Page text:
Scotland has always been a popular place to get married. From the past when our young neighbours eloped over the border to get hitched at Gretna Green to modern international couples enchanted with a romantic Highland ceremony, Scotland is a top place to seal a partnership.
Nowadays you can hold your marriage or civil partnership ceremony pretty much anywhere – from mountain top, beach or barn to garden shed, hotel or religious building.
But who can perform the ceremony? In Scotland there are a number of options which depend on what sort of ceremony you want. The only people who can conduct civil marriage or partnership ceremonies are registrars and assistant registrars who have been authorised by the Registrar General of Scotland.
The other option is for religious or belief ceremonies which can be solemnised by an approved celebrant who has been authorised under the Marriage (Scotland) Act 1977.
The religious bodies include faith communities such as Christian, Jewish, Muslim, Sikh and Hindu, while belief bodies include humanist, pagan, spiritualist and interfaith organisations.
The fact that celebrants in Scotland can be from belief bodies – not just religious communities – is a relatively recent development. It was only in 2005 that the Registrar General authorised humanists to conduct legal marriages and Ivan Middleton conducted Scotland’s first humanist wedding at Edinburgh Zoo in June that year.
For some couples, the choice of celebrant will be obvious, but Tim Maguire, a celebrant with Celebrate People, admits that for some the venue, date and photographer will come first.
His tip for picking a good celebrant: ask the band or photographer. “Because these people sit through an awful lot of weddings and if they like you then actually, you’re on to a good thing.”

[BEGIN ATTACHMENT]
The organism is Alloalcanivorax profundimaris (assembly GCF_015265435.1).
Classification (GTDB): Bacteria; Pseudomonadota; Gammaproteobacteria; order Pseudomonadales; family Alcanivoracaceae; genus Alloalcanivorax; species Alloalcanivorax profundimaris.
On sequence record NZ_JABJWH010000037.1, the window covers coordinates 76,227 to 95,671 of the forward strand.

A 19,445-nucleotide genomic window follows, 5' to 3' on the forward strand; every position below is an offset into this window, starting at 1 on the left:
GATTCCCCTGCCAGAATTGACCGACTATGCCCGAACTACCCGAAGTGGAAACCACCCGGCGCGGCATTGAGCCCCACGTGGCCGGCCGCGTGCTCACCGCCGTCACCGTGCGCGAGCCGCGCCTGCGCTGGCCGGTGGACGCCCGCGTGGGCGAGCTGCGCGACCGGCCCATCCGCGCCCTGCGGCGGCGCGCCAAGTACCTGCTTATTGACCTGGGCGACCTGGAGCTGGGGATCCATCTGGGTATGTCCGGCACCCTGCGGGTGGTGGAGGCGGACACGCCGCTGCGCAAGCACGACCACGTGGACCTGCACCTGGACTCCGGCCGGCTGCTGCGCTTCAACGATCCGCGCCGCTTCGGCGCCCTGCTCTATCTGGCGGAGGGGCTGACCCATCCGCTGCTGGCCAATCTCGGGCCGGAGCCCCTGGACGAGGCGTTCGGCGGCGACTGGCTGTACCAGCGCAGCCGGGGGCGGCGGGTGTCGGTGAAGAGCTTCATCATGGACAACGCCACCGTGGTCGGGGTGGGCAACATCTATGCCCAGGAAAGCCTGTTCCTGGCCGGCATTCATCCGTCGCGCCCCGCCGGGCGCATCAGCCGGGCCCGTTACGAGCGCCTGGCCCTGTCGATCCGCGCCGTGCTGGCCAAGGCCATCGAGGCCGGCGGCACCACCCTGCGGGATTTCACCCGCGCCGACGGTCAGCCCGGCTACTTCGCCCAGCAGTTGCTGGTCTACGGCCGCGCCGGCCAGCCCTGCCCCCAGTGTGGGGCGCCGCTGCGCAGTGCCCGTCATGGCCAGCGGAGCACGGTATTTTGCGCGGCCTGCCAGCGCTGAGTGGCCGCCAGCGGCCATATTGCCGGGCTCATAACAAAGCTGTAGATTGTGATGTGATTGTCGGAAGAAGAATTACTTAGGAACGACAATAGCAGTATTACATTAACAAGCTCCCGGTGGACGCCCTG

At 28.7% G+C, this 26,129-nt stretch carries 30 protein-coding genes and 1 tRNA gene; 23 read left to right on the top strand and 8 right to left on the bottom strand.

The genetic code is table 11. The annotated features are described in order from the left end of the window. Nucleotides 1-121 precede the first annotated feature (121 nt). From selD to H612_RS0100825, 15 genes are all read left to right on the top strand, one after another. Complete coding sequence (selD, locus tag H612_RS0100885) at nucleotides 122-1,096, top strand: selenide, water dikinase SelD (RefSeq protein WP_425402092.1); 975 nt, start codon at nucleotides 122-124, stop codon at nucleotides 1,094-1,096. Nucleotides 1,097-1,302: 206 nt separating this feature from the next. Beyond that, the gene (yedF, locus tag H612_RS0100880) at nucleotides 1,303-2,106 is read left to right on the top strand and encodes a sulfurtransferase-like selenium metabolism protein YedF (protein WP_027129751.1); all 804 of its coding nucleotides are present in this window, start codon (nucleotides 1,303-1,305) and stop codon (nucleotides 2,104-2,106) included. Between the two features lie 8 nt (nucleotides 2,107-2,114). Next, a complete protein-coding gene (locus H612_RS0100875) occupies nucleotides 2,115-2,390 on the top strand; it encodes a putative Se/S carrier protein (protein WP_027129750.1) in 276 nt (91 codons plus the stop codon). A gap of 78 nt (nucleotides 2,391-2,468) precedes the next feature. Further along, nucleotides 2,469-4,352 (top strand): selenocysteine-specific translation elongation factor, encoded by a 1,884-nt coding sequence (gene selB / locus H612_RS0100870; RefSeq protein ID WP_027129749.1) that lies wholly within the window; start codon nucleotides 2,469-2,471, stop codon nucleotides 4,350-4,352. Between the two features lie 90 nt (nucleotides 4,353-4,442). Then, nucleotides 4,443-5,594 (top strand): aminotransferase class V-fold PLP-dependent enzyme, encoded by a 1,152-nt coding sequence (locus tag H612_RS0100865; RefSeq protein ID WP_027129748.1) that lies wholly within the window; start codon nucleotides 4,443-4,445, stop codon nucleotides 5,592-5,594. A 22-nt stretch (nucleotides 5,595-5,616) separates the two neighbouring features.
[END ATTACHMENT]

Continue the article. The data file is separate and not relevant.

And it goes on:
Approved celebrants can conduct ceremonies legally in any place that is safe and dignified – as long as they have a Schedule issued by a registrar.
The National Records of Scotland on behalf of the Registrar General makes sure a service can go ahead before a Schedule is issued.
“If you’ve got a Schedule then I can really rely on the fact you’re legally allowed to get married,” says the Rev Dr Rob Whiteman, a Unitarian minister.
Maguire agrees: “They take care of the official administrative side of ensuring that a marriage will be legal. We have the pleasure of helping couples talk about love.
“I don’t write ceremonies for my couples: instead I help them to write them themselves,” says Maguire, who has conducted more than 1,600 legal marriages in hundreds of different locations.
“I’m probably not unique in that but I’m certainly unusual, because I haven’t forgotten that that we fought to give people the freedom of self expression. I’m not interested in doing cookie cutter ceremonies. I want to help them create something which is powerful and moving.”
Whiteman agrees: “I very much work with couples to write their own services. However, they must also indicate that they accept each other in marriage. With that agreement, I can then declare them married and they sign the Schedule in front of witnesses.”
Both Whiteman and Maguire have seen ceremonies – large and very small – in unusual places, but both agree what makes each one special is the focus on the individuals.
Road to the rings
Opposite-sex and same-sex couples in Scotland have the freedom to have a civil, religious or belief marriage or a civil partnership ceremony. They must both be at least 16 years old and satisfy certain other criteria.
In advance of a ceremony, forms and a fee have to be submitted to the registrar of the district in which the marriage or civil partnership is to take place.
A Schedule will be prepared and that must be signed by the couple and witnessed. After the ceremony the Schedule must be returned to the registrar.
Civil partnerships and marriages are almost identical, and civil partners have the same rights and responsibilities as married partners. However, there are some procedural differences.
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